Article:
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<nettime> (fwd) The Economic Provisions of Rambouillet
Geert Lovink on Thu, 27 May 1999 17:09:41 +0200 (CEST)


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<nettime> (fwd) The Economic Provisions of Rambouillet


Date: 25 May 1999 18:00:34 -0400
From: John Caruso <caruso {AT} paradiso.umuc.edu>

A good bit of attention has been focused on the portions of
Rambouillet which would have granted NATO colonial powers over all of
Yugoslavia (not just Kosovo).  However, the economic provisions tend
to get short shrift, though I feel that they're possibly even more
important in understanding just how little the Rambouillet proposal
had to do with establishing peace.

Here are some relevant quotes from the document:

----------------------------------------------------------------------
- Chapter 4 Economic Issues

Article I

1. The economy of Kosovo shall function in accordance with free
   market principles.

[...]

6. Federal and other authorities shall within their respective powers
   and responsibilities ensure the free movement of persons, goods,
   services, and capital to Kosovo, including from international
   sources. They shall in particular allow access to Kosovo without
   discrimination for persons delivering such goods and services.

[...]

Article II

1. The Parties agree to reallocate ownership and resources in
accordance insofar as possible with the distribution of powers and
responsibilities set forth in this Agreement, in the following areas:

     (a) government-owned assets (including educational institutions,
         hospitals, natural resources, and production facilities);

     [...]

[ http://www.state.gov/www/regions/eur/ksvo_rambouillet_text.html ]
----------------------------------------------------------------------
-

First, ask yourself: what are these provisions doing in a "peace
agreement" at all?  Why were the US and NATO attempting to mandate a
free market economy, if the purpose of Rambouillet was to stop the
fighting and protect ethnic Albanians?

Article I section 6 is especially interesting.  It opens the door for
transnational corporations and foreign investment capital to have free
and unhindered access to Yugoslavia.  Historically the desire to open
new markets has been a major motivation in imperialist expansion by
Western countries; it appears not much has changed.

Article II section 1 takes this further by essentially laying out the
privatization of all remaining socialist assets in Yugoslavia. I find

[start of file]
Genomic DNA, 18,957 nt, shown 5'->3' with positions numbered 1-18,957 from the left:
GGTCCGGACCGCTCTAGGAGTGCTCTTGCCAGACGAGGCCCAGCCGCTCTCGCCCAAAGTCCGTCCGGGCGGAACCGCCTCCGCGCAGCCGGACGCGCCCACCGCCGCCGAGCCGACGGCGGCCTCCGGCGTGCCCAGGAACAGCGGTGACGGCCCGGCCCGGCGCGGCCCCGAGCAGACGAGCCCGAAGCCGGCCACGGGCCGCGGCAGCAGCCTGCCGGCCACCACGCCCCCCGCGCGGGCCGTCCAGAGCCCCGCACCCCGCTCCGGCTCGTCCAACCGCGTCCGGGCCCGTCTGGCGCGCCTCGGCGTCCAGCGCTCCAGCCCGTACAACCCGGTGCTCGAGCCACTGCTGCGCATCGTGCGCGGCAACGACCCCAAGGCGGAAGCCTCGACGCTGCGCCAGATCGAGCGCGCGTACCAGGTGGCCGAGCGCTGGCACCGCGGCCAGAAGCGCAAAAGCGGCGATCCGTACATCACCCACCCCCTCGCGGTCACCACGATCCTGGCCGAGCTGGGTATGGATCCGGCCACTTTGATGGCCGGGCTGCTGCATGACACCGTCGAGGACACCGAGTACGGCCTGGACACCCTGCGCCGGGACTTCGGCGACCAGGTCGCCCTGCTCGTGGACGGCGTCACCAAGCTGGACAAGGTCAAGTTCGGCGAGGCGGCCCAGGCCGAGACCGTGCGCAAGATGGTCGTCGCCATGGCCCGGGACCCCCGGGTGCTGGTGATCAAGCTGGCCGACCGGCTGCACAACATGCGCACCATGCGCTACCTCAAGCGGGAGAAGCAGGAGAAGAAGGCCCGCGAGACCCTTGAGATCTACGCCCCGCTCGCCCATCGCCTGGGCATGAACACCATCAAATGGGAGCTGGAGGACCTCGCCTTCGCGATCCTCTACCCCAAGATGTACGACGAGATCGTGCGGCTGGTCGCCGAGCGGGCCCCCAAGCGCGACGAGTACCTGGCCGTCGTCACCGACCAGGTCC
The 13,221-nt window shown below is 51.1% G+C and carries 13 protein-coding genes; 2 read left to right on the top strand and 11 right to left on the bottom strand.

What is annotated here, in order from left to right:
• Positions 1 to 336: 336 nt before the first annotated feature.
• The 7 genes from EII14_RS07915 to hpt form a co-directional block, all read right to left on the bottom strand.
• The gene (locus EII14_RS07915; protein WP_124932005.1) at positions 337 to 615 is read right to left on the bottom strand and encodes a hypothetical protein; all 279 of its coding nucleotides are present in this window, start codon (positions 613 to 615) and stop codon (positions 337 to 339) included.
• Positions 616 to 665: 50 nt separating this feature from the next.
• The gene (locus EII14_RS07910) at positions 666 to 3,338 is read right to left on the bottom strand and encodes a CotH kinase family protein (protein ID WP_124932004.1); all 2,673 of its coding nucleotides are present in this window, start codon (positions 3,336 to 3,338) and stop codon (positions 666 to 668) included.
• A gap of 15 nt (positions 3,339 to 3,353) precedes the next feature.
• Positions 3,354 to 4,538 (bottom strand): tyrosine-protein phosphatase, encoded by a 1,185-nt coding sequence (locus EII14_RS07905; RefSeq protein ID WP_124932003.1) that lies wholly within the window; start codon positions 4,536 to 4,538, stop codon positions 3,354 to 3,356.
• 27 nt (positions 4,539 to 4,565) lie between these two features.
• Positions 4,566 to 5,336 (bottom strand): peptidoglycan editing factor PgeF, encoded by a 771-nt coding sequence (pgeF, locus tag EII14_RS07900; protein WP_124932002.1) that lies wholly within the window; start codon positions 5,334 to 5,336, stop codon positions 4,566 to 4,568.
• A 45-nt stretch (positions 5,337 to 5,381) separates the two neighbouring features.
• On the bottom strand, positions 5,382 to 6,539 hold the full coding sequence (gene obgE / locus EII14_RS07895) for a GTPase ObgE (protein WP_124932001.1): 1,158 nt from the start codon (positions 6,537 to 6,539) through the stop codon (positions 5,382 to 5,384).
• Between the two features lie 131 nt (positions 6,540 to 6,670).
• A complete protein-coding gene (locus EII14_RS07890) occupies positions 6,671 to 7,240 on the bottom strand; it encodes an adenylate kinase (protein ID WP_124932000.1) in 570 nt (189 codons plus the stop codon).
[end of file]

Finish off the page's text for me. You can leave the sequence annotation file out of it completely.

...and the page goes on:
it especially interesting that they name "natural resources"
explicitly, since one of the speculations I've heard is that the NATO
attack is motivated in part by the desire to control the Trepca mining
complex in Kosovo (apparently the third largest in the world). And the
reference to "production facilities" supports Michael Parenti's
assertion that one of the motivations of the West in the breakup of
Yugoslavia was to be able to sell off factories and other state assets
"at garage sale prices".

The provisions of Rambouillet which give NATO full and unhindered
access to all of Yugoslavia are certainly damning for anyone who wants
to claim that Rambouillet was a reasonable proposal, and Yugoslavia's
failure to accept it unjustified.  But the economic provisions are
even more damning IMHO since they so clearly have nothing to do with
establishing peace.  If (even after reading this) you still believe
that the US and NATO are attacking Kosovo for "humanitarian" reasons,
read the rest of Rambouillet, and see what you think when you're done.

[ And if you believe in a free press, ask yourself why there was
nearly no analysis of Rambouillet on or after March 24th.  Even now
that the issue is being forced by some (independent) journalists, it's
not receiving major media coverage; networks like CNN which have 15-20
minute spots for every piece of (alleged) massacre footage they can
find, and for every refugee interview they can get which implicates
individual soldiers or paramilitaries in crimes, don't have a minute
to spare to analyze the document which led directly to the NATO
bombings.  As Norman Solomon pointed out, they say that it's "old
news" now--but they never reported it in the first place! ]

- John

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